29 August 2012

VIDEO: kayak sailing in the bay

A few years back I would cherish the days when the forecast would call for little or no wind; these days I prefer a bit of breeze to ripple the waters of the bay and occasionally produce a few small waves. And there is nothing like popping the sail on a beam wind to make paddling so much easier.

A common misconception is to assume that a sail on a kayak is only good for downwind sailing.
With a well designed sail like the Flat Earth Sail I find that I can sail out and back with very little effort from my paddling; the wind does most of the work for me. When the breeze is not strong enough (below 10 knots) a few strokes often help to catch a wave.


16 August 2012

REVIEW: SEA-LECT Designs footbraces

I paddle kayaks without rudders that use skegs for directional stability.
Most of the kayaks I own came with footbraces that are mounted on rails attached to the hull.
The footbrace pegs have sliding adjustment fore and aft to allow different paddlers' leg lengths fit correctly.
I find most footbraces' surface rather small offering me limited support for my feet, often creating a pressure spot. In trying to maintain a good paddle stroke I tend to have a positive pressure against the pegs, that after an hour or so results in discomfort.
Wiggling my feet around and repositioning them frequently indicates that the footbraces are under engineered for my requirements. In some of my kayaks I have modified the pegs where I have added a bar spanning from side to side creating a much larger platform with infinite foot positions.
The bar works very well for me but when it comes to adjust it for a different paddler it is pretty tricky.
The bar needs to have some adjustment in the mounting holes since the hull of the kayak is tapered.
Pulling back the bar for a closer fit usually requires a bit wiggling, hard pulling and occasionally cursing to get the corroded mechanism (aluminium against stainless steel fastens)  to slide.
In my latest kayak I have not installed my modification since several people borrow that boat and adjustment of the brace would be a pain.

When SEA-LECT Designs offered me to test their footbraces I was very excited.
The design on their website looked good and I awaited the arrival of a set of replacement footbraces.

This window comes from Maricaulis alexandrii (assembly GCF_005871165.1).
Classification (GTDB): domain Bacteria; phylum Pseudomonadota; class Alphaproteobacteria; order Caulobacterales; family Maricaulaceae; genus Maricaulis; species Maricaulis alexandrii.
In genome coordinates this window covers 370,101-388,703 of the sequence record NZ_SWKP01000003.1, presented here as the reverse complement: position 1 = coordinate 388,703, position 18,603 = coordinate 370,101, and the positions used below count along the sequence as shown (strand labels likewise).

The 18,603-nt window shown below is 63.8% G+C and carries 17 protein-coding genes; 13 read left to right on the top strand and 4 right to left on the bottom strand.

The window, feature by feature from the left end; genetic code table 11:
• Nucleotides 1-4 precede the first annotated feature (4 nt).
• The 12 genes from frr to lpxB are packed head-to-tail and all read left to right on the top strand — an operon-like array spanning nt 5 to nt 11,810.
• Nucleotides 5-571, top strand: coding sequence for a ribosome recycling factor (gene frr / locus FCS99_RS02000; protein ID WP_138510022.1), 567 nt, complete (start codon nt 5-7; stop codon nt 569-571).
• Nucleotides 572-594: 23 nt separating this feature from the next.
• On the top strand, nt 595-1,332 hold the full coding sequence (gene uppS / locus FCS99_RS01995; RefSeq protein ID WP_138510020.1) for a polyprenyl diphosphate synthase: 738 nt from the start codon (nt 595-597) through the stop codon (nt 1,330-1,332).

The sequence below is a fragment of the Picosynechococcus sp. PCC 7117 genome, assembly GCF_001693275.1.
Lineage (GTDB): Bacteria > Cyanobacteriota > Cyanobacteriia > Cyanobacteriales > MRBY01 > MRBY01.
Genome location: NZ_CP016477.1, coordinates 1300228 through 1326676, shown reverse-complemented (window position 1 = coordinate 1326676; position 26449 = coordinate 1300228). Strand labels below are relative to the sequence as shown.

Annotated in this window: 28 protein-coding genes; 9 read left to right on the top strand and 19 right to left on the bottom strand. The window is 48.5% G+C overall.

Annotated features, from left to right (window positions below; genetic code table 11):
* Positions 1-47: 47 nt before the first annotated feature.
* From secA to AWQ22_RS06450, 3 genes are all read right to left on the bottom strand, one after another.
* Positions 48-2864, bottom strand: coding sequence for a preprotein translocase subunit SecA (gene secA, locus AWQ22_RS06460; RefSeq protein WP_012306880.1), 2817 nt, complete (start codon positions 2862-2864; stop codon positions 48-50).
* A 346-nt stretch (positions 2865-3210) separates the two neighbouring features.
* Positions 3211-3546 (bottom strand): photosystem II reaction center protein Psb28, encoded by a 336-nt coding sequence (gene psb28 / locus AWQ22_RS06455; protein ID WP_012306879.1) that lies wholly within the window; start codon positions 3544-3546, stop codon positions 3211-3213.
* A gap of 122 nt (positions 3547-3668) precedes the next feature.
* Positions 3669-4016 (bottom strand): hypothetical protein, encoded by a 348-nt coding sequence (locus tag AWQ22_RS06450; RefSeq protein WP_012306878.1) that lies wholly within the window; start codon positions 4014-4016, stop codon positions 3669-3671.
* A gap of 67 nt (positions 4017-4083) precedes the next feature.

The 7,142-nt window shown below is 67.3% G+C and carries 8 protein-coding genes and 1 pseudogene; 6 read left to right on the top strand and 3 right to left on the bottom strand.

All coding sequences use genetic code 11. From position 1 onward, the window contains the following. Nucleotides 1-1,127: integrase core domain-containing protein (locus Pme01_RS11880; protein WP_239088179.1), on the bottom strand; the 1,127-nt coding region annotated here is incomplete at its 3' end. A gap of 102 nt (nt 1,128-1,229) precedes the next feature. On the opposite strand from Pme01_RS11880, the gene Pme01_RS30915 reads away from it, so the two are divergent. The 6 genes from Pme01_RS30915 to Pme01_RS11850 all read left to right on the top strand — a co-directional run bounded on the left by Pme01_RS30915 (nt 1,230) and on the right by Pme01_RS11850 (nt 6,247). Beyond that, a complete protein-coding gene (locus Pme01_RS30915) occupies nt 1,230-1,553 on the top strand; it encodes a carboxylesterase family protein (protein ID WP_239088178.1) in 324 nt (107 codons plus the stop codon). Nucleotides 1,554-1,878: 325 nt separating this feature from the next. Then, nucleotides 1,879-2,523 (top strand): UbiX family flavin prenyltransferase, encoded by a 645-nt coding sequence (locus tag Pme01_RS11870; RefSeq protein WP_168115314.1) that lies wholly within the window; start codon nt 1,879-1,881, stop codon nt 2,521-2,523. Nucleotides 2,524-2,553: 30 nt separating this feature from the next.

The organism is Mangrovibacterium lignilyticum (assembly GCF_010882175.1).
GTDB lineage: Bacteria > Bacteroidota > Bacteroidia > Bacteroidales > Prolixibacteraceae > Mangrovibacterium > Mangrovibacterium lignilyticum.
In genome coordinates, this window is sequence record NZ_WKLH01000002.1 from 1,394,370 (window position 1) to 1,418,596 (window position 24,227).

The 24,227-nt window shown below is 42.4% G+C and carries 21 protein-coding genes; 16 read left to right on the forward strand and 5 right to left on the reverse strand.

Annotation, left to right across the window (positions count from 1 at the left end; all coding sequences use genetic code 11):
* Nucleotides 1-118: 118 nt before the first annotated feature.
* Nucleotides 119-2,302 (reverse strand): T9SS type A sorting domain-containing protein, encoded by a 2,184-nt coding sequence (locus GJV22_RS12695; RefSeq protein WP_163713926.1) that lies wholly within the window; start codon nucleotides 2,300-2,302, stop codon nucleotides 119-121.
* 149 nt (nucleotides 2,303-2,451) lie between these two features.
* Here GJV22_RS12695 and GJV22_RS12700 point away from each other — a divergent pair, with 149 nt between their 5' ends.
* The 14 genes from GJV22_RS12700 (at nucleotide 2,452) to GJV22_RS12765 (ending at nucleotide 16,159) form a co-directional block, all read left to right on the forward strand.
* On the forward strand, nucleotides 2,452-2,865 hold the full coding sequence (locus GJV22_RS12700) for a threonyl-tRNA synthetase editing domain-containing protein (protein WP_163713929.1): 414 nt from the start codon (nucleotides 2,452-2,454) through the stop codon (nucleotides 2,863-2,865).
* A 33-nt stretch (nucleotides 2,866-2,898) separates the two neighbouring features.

SeaLect vs Yakima_1

As described on their website the SEA-LECT Designs footbraces are a direct swap for most brands.
I removed my Yakima rails bolts and installed the new fasteners in the same existing holes, no modifications needed.
I was even very impressed with the detail of the fasteners; the bolt comes with a cupped washer that is backed by rubber to ensure a positive seal so no leaks will occur.

SeaLect fastener

SEA-LECT Designs offers also footbraces that will mount on hull-bonded studs, not just through bolts.
There are a couple of fundamental differences with SEA-LECT Designs footbraces.
The adjusting mechanism is all corrosion free and is accessible from the cockpit, while seated in the kayak.

SeaLect footbrace_1

If I need adjustment (bring the pegs closer) I just grab the tab on the rotating rod, flick it 90 degrees upwards and relocate the peg, all on-the-fly, while on the water. I can do that with Yakima footpegs too, wiggling my foot behind the peg and hopefully finding the release tab, but only works when new. After a few months corrosion sets in and the adjusting mechanism becomes very sticky.
The surface area of the SEA-LECT Designs pegs is larger and gently curved to spread the load of the feet-pushing action.
Despite wearing paddling shoes I still find Yakima's sharp pegs edges dig into my feet a bit; SEA-LECT pegs are much nicer on my feet.

SeaLect vs Yakima_2
SEA-LECT Design on the left, Yakima on the right.
There is one thing I don't like about the SEA-LECT Designs pegs: the angle relative to my feet.
Maybe it's a personal taste but I found the pegs oriented too much forward: I kind of like them more square.
In the process to test them thoroughly and offer the manufacturer comparison feedback I added a little plate that I bolted onto the pegs surface, angling it backwards.